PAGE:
Review: The Libertine

by Lynn on January 13, 2017

in The Passionate Playgoer

At Park Place Theatre at the Mady, Barrie, Ont.

Written by Thomas Shadwell
Directed and adapted by Jeannette Lambermont-Morey
Set, costumes and props by Cathy Elliott
Lighting by Jareth Li
Composed by Dimitar Pentchev
Fight Director, Simon Fon
Cast: Benjamin Blais
Edward Charette
Mikaela Davies
Jakob Ehman
Ruby Joy
Tiffany Martin
Theresa Tova
Tim Walker

A bracing production of a play written in the 17th century that is as timely as today.

The Story. This is a retelling of the Don Juan story, or a 17th century character, as seen from the women’s point of view. Don John lives totally for pleasure and killing anyone who gets in his way. He seduces any woman he wants by sweet-talking her, having his way with her and then leaving her for his next conquest.

Even when a woman is to be married, if he wants her he has her, and sometimes kills the intended husband. He is not above hurting a woman who is not agreeable. He is charming and dangerous, a lethal combination.

He travels with two other men, Don Antonio and Don Lopez, equally as lustful and dangerous.

The Production
. Director Jeannette Lambermont-Morey has envisioned a production that is simply designed but throbbing with sexual desire, danger, and life. Cathy Elliott’s set is a large table, used by the men to jump onto, swords drawn. A glittery moveable structure is maneuvered around the stage to easily suggest a change of scene. The men dress in modern black jeans, boots and revealing shirts if at all. Don John and his fellows live to carouse. His servant Jacomo just lives to continue living. He is constantly fearful that Don John will run him through with his sword, just for fun when he (Don John) is annoyed.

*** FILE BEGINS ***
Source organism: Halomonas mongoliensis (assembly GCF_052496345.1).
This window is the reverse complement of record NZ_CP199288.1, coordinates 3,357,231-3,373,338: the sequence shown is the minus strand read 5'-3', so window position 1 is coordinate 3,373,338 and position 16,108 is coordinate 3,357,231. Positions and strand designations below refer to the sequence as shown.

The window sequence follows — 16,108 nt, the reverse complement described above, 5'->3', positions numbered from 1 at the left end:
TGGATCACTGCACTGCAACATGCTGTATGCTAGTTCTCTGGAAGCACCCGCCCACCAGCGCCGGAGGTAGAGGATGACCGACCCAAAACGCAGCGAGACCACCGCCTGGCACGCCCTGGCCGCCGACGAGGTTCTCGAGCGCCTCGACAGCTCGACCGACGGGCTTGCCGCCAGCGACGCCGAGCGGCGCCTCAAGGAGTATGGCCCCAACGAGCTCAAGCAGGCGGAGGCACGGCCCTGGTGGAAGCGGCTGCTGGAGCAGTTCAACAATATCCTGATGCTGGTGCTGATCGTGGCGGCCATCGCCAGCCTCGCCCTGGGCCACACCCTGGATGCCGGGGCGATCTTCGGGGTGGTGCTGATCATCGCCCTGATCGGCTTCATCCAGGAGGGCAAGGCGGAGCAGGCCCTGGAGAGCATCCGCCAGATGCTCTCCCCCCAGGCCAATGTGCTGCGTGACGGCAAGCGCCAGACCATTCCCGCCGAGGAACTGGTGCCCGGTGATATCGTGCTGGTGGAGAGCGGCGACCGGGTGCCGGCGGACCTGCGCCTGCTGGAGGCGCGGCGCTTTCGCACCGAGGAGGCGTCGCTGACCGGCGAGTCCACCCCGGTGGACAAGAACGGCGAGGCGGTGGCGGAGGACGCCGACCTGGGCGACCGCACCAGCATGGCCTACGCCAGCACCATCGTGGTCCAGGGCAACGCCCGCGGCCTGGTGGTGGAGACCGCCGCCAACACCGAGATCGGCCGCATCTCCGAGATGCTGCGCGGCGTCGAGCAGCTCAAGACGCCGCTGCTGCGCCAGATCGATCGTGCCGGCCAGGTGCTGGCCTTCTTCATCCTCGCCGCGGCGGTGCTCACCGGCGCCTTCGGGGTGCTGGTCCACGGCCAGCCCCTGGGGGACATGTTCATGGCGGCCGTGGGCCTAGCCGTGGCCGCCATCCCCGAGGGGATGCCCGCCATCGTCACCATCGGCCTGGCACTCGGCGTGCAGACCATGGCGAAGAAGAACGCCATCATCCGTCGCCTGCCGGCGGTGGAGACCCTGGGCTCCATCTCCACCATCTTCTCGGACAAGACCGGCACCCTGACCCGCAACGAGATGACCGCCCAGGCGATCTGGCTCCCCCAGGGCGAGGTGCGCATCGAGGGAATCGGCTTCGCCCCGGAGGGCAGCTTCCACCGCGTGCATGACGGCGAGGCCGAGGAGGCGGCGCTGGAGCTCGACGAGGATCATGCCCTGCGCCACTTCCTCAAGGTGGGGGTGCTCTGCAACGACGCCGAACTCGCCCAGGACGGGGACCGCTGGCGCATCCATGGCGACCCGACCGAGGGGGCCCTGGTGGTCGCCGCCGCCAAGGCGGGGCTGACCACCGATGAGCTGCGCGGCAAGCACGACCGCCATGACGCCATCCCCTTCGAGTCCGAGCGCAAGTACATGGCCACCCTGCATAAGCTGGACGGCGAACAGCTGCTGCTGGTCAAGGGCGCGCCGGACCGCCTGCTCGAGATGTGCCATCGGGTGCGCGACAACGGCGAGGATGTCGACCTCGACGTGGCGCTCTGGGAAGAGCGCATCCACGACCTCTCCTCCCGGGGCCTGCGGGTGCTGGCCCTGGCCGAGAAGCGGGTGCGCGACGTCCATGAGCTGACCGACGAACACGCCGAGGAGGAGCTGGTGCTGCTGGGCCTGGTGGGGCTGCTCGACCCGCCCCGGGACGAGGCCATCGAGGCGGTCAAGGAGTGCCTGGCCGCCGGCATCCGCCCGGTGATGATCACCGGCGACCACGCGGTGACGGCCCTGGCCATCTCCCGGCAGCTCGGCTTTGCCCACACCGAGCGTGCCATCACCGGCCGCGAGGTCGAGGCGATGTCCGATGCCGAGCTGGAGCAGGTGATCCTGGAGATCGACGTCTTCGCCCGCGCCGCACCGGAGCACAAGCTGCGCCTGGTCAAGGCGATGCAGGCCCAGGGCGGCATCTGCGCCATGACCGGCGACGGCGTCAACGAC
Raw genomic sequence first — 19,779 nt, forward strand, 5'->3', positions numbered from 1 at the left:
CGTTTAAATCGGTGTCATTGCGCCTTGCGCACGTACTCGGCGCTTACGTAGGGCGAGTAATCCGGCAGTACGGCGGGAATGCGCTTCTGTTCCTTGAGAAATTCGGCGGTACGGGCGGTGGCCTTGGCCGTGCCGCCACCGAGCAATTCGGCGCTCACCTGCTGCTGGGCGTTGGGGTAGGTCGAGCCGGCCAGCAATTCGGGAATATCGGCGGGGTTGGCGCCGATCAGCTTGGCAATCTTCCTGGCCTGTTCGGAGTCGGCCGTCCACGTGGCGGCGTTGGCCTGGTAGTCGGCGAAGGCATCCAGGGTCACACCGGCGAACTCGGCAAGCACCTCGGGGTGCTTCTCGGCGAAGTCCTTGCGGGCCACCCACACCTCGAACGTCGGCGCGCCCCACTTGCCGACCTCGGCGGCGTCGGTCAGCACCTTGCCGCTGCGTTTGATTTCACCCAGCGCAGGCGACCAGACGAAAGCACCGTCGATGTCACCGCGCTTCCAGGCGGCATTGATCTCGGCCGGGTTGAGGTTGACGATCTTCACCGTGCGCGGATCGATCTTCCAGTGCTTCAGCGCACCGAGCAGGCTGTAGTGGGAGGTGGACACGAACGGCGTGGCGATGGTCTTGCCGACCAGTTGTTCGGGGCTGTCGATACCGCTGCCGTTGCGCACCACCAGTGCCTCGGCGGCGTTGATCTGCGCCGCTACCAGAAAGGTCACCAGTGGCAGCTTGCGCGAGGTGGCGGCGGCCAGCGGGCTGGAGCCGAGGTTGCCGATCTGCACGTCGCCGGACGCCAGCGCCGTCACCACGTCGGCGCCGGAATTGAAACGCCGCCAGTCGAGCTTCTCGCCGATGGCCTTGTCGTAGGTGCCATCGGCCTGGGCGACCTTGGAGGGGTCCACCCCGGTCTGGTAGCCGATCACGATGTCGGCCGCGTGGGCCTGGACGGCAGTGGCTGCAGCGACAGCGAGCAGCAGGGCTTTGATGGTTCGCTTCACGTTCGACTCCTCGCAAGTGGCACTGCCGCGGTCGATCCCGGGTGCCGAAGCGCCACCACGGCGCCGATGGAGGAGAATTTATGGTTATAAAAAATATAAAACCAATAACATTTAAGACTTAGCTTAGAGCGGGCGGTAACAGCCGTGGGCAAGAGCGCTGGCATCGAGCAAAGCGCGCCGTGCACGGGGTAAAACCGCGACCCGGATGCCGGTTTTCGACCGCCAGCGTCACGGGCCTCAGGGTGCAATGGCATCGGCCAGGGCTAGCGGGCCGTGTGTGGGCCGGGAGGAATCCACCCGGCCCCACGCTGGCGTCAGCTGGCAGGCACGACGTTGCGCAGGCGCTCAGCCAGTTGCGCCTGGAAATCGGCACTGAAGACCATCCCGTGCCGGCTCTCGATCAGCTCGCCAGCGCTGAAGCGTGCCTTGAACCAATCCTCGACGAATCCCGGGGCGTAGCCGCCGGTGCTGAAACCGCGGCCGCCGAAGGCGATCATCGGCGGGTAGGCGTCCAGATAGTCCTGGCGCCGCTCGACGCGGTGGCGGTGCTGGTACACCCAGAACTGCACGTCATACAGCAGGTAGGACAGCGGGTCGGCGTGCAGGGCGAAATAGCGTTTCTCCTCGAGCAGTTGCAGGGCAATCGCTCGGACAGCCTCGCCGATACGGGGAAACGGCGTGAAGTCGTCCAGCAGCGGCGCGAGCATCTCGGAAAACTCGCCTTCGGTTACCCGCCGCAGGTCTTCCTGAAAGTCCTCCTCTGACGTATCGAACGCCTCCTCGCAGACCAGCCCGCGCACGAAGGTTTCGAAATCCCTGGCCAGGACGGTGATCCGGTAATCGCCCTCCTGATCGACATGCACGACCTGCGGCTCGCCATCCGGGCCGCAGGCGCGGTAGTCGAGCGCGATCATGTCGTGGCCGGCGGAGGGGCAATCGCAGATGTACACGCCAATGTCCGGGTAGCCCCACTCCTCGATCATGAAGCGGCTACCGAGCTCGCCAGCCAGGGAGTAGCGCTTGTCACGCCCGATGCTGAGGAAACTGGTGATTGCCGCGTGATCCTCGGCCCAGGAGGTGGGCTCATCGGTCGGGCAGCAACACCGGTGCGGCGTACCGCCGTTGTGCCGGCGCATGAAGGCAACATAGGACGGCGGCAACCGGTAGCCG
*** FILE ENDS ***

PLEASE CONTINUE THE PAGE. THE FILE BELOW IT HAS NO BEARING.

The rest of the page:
Jakob Ehman plays Don John with a compelling stare at his opponents; a come-hither look to the women he wants to seduce, and a ready rapier that can slice and parry in a flash. He is dangerous in his quietness. He does not have to raise his voice when a raised eye-brow is just as lethal in terrifying his opponents. Ehman’s boyishness works for Don John in seduction because what woman would resist that bad-boy attitude

Ehman is ably supported by Benjamin Blais as Don Antonio, loud, lusty and properly unsubtle. Edward Charette as Don Lopez is more laid back than Blais, but just as much trouble in a fight. And as the fearful Jacomo, Tim Walker is a wonderful jelly-fish of a man. He knows his ‘master’ is scum but can’t do anything about it because he’s too afraid to try.

Theirs is a world without rules, conscience or responsibility. No moral compass is at work with these men. They see a woman and take what they want. No law hold them accountable. If you want to think Jian Ghomeshi or Donald Trump you got it in one.

While this is a terrific production for the clean concept, direction and acting, Simon Fon deserves special mention as the fight director.

He has created sword fights for both the men and the women they seduce and they are breathtaking. This is a world of formality in the sword-play but ruthlessness in the execution. The sabers flash and slice the air; the fighters are fearless (even the women when they defend themselves). It’s no use being afraid (Fon of course has done everything to ensure the safety of his cast); the fights are meant for you to react as if a hand is slowly gripping your throat. You are both breathless and exhilarated.

Comment. Bravo to Jakob Ehman who had the idea to do The Libertine—alas so rarely done—to Arkady Spivak who programmed it for Talk Is Free Theatre, and to Jeannette Lambermont-Morey for bringing such a timely adaptation and sterling production to life

Talk is Free Theatre presents:

Opened: Jan. 6, 2017
Closes: Jan. 14, 2017.
Cast: 8; 4 men, 4 women
Running Time: 90 minutes.

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